Gina Channell Wilcox's Around the Valley column on March 3 left out facts about the Pleasanton City Council vote to drop the plan to reroute Kottinger Creek from the master plan for Delucchi and Lions Wayside Parks.
Ms. Wilcox didn't reveal that the plan to reroute the creek would cost $14 million and didn't mention that the council does plan to spend $1.9 million to rebuild the bandstand and make other improvements.
She criticized councilmembers for spending $2 million to restore the Century House without fully funding park improvements. In fact, that $2 million came from surplus money.
Later she wrote, "I can't help but wonder if the decision was influenced by friends of the majority. For example, Christine Bourg, who thanked the council during an August meeting for funding the Century House project, lives on Second Street." This statement is illogical.
Just because I live on Second Street and am friends with some of the councilmembers has nothing to do with the park vote. I never spoke to any councilmember about the park plan, yet the article implies that I influenced them. Reading this, residents might conclude that I bear some responsibility for the no vote. I was never contacted by Ms. Wilcox to check her facts.
I called Ms. Wilcox after the article appeared. She said that she may have "extrapolated" that I influenced the park decision. She also agreed that $14 million was too much for the city to pay for creek rerouting, but this wasn't included in her article.
I asked her to clarify that I did not influence the council's decision. Ms. Wilcox agreed to do so in her next column.
-- Christine Bourg
(Editor's note: A central theme to the March 3 column was that the council majority scrapped the master plan concept as opposed to sending it back to staff for a way to lower the costs.)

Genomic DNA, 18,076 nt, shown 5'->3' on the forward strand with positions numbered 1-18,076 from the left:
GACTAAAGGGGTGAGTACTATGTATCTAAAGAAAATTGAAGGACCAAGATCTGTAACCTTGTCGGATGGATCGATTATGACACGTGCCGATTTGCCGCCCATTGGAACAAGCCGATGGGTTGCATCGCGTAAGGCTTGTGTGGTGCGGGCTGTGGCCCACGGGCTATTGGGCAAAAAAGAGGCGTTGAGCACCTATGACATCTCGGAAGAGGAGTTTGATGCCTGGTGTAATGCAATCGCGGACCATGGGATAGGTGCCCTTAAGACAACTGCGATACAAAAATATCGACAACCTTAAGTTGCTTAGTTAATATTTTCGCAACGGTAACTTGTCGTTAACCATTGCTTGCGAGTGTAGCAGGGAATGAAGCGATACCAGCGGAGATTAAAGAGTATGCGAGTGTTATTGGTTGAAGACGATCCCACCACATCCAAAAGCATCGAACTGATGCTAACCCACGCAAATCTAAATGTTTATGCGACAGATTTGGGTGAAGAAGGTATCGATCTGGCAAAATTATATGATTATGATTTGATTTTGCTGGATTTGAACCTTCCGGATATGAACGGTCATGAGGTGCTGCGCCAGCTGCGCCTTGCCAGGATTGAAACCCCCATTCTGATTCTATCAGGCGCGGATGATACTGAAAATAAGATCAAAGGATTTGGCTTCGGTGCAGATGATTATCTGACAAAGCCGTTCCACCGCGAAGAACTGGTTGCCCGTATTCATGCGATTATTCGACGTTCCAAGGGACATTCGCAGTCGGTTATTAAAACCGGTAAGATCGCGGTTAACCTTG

The city of Pleasanton is lucky to have such a wonderful downtown and space to host concerts. Whether the city should spend a couple million to revamp the stage and pave a parking lot where Express Liquors used to be or to spend $10 million or more to completely remodel the park and relocate a creek is a matter of City Council priority.
It was discussed openly and their logic for voting the way they did was apparent and does not invite one to wonder. But I can't help but wonder why your March 3 column gratuitously added my name in a speculative way and suggested I influenced that decision. I can't help but wonder why you didn't satisfy your curiosity by contacting me directly.
Had you asked, you would have learned that I had absolutely zero conversations or communication with anyone on council or city staff about that issue, publicly or privately. As you didn't, I'm left to answer questions from fellow citizens and neighbors on an issue I had no involvement in.
If your comments directed at me have to do with the PUSD site in the Housing Element, let me be crystal clear and repeat what you could have heard me say by attending the public meeting.
The PUSD site is different than every other site in the Housing Element, as that land ultimately belongs to the people, the taxpayers. The people should have more of a say in what happens on that site. Nearly all comments received, including those from members of the district who appeared at the planning commission meeting agreed and prioritized teacher housing.
My comments at the meeting and recommendation was to zone for a lower density at the PUSD site with the option to increase the density once a suitable plan for teacher housing was submitted.
Attracting and retaining talented, happy, and motivated educators and school staff by offering workforce housing should be a top priority for every person who has a stake in that piece of land. If you are reading this and you pay taxes — that means you.
-- Matthew Gaidos